Is It Too Expensive to Add New Workers?


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The Wall Street Journal serves an interesting pairing of articles this morning. The first explains that some firms are struggling to hire despite high unemployment. The second explains why some employers are choosing not to post jobs even though they'd benefit from the extra work. In short, we've got a skills-matching problem, and a surcharge problem.

The skills-matching problem is more complicated. After all, 25 million people are unemployed or underemployed. Why can't employers find one that they like? Author Mark Whitehouse is looking at the right menu of reasons -- structural unemployment, post-recession industry changes, people feeling tethered to their current address, poor technical education, even generous unemployment benefits -- but his excellent piece shows how difficult it is to provide an easy explanation for why some positions are going unfilled.

The more polemical, and problematic, piece explains why it costs $74,000 to put $44,000 in an employee's pocket and to give her $12,000 in benefits. Author Michael Fleischer writes that by taking on another worker, "I would be increasing my company's vulnerability to government decisions to raise taxes, to policies that make health insurance more expensive."

Here's where Fleischer is absolutely right: it is ludicrously expensive to add workers. Here's where he's not right: the acting government isn't really adding to that cost. Two-thirds of that $30,000 surcharge isn't the Obama administration: $12,000 comes from health insurance (for which we pay no taxes), $3,700 comes from Social Security taxes he would not have to pay under the new HIRE Act, and $6,250 comes from income tax withholding at a rate that is lower than at any time in the last 20 years and would not change under the president's proposed tax plan.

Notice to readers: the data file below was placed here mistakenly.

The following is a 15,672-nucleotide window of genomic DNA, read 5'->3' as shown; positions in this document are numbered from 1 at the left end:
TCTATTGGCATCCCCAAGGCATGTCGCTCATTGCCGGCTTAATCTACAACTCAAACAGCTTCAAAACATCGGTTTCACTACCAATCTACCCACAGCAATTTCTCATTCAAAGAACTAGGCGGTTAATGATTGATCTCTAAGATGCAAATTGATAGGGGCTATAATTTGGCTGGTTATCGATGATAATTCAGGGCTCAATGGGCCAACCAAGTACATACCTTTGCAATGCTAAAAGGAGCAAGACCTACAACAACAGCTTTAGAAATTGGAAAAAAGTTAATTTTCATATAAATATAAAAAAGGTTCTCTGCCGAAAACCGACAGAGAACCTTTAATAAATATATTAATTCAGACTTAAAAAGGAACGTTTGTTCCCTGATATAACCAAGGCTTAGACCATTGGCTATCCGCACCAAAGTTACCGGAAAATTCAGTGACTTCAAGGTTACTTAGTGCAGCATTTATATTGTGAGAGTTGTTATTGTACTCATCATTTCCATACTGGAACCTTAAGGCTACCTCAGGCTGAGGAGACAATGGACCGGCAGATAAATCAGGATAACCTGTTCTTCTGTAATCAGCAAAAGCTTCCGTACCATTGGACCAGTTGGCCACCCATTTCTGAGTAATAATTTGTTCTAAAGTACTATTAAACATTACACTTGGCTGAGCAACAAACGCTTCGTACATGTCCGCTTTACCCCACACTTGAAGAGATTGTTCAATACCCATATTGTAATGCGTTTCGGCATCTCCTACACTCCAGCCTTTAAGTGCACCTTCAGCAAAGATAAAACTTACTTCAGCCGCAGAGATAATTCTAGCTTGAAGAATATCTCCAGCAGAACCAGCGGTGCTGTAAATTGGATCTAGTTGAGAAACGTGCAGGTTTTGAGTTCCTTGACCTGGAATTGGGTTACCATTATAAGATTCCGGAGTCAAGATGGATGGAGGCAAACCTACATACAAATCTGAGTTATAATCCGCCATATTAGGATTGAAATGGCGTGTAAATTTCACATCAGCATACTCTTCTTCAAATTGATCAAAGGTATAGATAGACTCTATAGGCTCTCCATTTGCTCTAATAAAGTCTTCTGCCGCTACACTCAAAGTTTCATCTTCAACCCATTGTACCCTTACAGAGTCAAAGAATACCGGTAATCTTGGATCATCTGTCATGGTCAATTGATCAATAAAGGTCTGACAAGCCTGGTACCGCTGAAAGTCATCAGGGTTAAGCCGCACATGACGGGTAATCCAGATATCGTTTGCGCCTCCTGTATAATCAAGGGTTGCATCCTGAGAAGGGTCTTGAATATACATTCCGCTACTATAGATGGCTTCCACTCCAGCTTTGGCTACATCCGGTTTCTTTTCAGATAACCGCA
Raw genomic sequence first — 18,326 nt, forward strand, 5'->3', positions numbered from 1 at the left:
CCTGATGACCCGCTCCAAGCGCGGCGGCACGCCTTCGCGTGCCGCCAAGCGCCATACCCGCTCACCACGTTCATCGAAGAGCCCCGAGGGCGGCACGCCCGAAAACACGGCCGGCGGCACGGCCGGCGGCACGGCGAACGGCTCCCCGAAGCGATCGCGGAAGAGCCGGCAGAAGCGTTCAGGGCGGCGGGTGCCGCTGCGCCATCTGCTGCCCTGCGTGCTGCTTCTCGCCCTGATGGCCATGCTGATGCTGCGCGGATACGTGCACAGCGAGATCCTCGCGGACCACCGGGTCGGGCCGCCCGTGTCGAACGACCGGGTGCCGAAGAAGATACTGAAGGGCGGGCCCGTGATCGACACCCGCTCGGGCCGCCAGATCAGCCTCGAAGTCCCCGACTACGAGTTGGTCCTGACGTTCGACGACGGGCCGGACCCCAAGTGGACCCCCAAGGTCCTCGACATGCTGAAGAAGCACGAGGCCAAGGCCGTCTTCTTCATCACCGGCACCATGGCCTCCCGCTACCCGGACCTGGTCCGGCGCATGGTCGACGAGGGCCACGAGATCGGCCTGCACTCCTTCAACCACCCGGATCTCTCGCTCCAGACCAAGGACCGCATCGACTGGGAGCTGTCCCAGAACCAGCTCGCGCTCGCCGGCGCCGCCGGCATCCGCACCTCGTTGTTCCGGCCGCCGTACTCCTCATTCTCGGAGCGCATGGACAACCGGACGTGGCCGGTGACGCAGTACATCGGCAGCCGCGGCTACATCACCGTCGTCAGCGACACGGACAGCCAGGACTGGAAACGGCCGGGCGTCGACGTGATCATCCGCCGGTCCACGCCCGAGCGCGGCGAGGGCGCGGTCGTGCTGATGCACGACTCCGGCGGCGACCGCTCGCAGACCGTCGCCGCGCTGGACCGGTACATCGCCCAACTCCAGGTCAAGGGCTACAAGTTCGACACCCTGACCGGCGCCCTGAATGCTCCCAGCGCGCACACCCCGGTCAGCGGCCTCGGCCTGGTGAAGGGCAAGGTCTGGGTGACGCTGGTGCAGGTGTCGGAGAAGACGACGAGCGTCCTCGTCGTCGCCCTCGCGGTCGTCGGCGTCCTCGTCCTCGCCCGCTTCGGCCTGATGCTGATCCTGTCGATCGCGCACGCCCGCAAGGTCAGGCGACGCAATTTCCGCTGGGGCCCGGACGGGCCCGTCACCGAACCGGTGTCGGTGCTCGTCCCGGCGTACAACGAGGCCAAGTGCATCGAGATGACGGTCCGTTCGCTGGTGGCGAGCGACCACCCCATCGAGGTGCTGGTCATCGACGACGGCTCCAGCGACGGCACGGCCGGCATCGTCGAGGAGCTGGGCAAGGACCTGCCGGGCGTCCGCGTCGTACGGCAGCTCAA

The key item here is the health care premium. It's been well documented that rising health care costs have eaten away raises and depressed median incomes. That's one reason why the Obama health care plan tries to push workers off employer-provided plans and pull them onto exchanges. Will the push-pull work? Depends on whom you ask. But I still don't see how the current administration's actions are making it prohibitively difficult to add workers.

That's my piece. In other news, Nascar and the recession are having an ugly collision. Enjoy Business Breakfast.

I Want to Hire, But I Can't: Even with high unemployment, some companies still can't fill their open positions. [WSJ]

I Could Hire, But I Won't: A communications president counts the many surcharges -- Social Security, health care costs, state and federal income taxes -- that give the fedds a third of the money employers spend on new hires. [WSJ]

Soak the Very, Very Rich: The U.S. is now a place where the rich and the ultra-rich really inhabit different worlds. So they should face very different tax burdens. [New Yorker]

First Thing, Let's Fire Some of the Economists: The White House's National Economic Council is pointless [Bruce Bartlett]

...And Then the Recession Came for Nascar: With its heavier reliance on working-class fans, low fuel prices and the beleaguered auto industry, Nascar has suffered disproportionately [NYT]

Flickr image courtesy of Laudu.
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Derek Thompson is a senior editor at The Atlantic, where he writes about economics, labor markets, and the entertainment business.

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